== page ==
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iridium

more about iridium

iridium


  3  definitions  found 
 
  From  Webster's  Revised  Unabridged  Dictionary  (1913)  [web1913]: 
 
  Iridium  \I*rid"i*um\,  n.  [NL.,  fr  L.  iris,  iridis,  the  rainbow. 
  So  called  from  the  iridescence  of  some  of  its  solutions.  See 
  {Iris}.]  (Chem.) 
  A  rare  metallic  element,  of  the  same  group  as  platinum,  which 
  it  much  resembles,  being  silver-white,  but  harder,  and 
  brittle,  and  indifferent  to  most  corrosive  agents.  With  the 
  exception  of  osmium,  it  is  the  heaviest  substance  known  its 
  specific  gravity  being  22.4.  Symbol  Ir  Atomic  weight  192.5. 
 
  Note:  Iridium  usually  occurs  as  a  native  alloy  with  osmium 
  (iridosmine  or  osmiridium),  which  may  occur  alone  or 
  with  platinum.  Iridium,  as  an  alloy  with  platinum,  is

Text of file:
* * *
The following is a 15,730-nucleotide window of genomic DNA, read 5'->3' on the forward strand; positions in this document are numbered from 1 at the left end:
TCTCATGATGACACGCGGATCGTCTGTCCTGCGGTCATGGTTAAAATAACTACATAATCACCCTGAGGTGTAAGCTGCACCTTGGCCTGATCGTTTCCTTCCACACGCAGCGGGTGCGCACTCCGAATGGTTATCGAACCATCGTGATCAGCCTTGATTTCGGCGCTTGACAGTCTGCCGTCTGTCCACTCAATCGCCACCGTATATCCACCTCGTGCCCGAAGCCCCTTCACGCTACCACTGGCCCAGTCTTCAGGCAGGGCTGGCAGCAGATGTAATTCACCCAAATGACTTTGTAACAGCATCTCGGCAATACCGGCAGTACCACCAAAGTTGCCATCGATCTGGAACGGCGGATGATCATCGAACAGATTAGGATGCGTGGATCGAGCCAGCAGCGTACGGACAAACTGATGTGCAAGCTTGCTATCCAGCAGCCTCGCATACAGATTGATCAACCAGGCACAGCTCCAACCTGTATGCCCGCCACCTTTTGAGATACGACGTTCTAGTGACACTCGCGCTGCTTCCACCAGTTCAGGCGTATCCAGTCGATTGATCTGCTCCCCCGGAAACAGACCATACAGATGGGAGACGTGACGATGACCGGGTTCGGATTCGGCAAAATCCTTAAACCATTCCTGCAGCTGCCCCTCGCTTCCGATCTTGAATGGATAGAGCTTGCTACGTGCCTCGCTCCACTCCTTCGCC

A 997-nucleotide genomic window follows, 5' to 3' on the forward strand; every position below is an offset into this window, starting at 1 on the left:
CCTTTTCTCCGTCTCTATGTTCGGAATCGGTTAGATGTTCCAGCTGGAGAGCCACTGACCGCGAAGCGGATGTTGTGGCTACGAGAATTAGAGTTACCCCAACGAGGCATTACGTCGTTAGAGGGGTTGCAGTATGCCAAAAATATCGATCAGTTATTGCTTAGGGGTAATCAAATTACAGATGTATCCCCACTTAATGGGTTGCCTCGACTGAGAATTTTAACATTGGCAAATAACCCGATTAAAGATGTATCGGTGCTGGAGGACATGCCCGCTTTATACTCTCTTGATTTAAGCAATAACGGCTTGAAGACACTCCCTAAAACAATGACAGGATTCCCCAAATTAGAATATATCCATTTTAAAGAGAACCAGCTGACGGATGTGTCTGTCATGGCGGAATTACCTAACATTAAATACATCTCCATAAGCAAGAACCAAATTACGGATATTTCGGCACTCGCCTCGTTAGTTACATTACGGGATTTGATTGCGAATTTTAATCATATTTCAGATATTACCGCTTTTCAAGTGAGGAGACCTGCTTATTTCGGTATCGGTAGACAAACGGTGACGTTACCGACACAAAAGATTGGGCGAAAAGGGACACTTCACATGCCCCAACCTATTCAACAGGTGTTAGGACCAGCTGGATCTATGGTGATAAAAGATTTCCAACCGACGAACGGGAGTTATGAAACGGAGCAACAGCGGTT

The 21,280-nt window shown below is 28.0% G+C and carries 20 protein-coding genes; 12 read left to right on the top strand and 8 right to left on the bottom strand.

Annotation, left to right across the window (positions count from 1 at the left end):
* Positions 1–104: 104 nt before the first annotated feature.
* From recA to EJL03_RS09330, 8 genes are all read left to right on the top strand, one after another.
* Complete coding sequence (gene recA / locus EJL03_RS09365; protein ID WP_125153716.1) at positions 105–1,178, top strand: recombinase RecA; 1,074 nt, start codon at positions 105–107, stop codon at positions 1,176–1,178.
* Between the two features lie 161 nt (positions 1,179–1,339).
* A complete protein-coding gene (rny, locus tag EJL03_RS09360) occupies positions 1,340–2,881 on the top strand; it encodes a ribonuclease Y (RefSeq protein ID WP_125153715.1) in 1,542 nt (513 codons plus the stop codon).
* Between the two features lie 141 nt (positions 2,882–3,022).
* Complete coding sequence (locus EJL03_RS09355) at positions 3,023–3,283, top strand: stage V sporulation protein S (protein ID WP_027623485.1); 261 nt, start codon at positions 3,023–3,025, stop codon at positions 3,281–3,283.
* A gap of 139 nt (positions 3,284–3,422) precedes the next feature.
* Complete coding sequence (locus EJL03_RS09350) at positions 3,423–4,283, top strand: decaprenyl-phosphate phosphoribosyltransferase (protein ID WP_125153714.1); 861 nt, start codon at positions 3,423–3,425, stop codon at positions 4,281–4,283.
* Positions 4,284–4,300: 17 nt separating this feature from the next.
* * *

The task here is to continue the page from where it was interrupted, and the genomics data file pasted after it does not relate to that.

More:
used  in  bushing  the  vents  of  heavy  ordnance.  It  is  also 
  used  for  the  points  of  gold  pens,  and  in  a  finely 
  powdered  condition  (iridium  black),  for  painting 
  porcelain  black. 
 
  From  WordNet  r  1.6  [wn]: 
 
  iridium 
  n  :  a  heavy  brittle  metallic  element  of  the  platinum  group  used 
  in  alloys;  occurs  in  natural  alloys  with  platinum  or 
  osmium  [syn:  {Ir},  {atomic  number  77}] 
 
  From  Elements  database  20001107  [elements]: 
 
  iridium 
  Symbol:  Ir 
  Atomic  number:  77 
  Atomic  weight:  192.217 
  Very  hard  and  brittle,  silvery  metallic  transition  element.  It  has  a 
  yellowish  cast  to  it  Salts  of  iridium  are  highly  colored.  It  is  the 
  most  corrosion  resistant  metal  known  not  attacked  by  any  acid,  but  is 
  attacked  by  molten  salts.  There  are  two  natural  isotopes  of  iridium,  and 
  4  radioisotopes,  the  most  stable  being  Ir-192  with  a  half-life  of  73.83 
  days.  Ir-192  decays  into  {platinum},  while  the  other  radioisotopes  decay 
  into  {osmium}.  Iridium  is  used  in  high  temperature  apparatus,  electrical 
  contacts,  and  as  a  hardening  agent  for  platinum.  Discovered  in  1803  by 
  Smithson  Tennant  in  England.  The  name  comes  from  the  Greek  word  iris,  which 
  means  rainbow.  Iridium  metal  is  generally  non-toxic  due  to  its  relative 
  unreactivity  but  iridium  compounds  should  be  considered  highly  toxic. 
 
 




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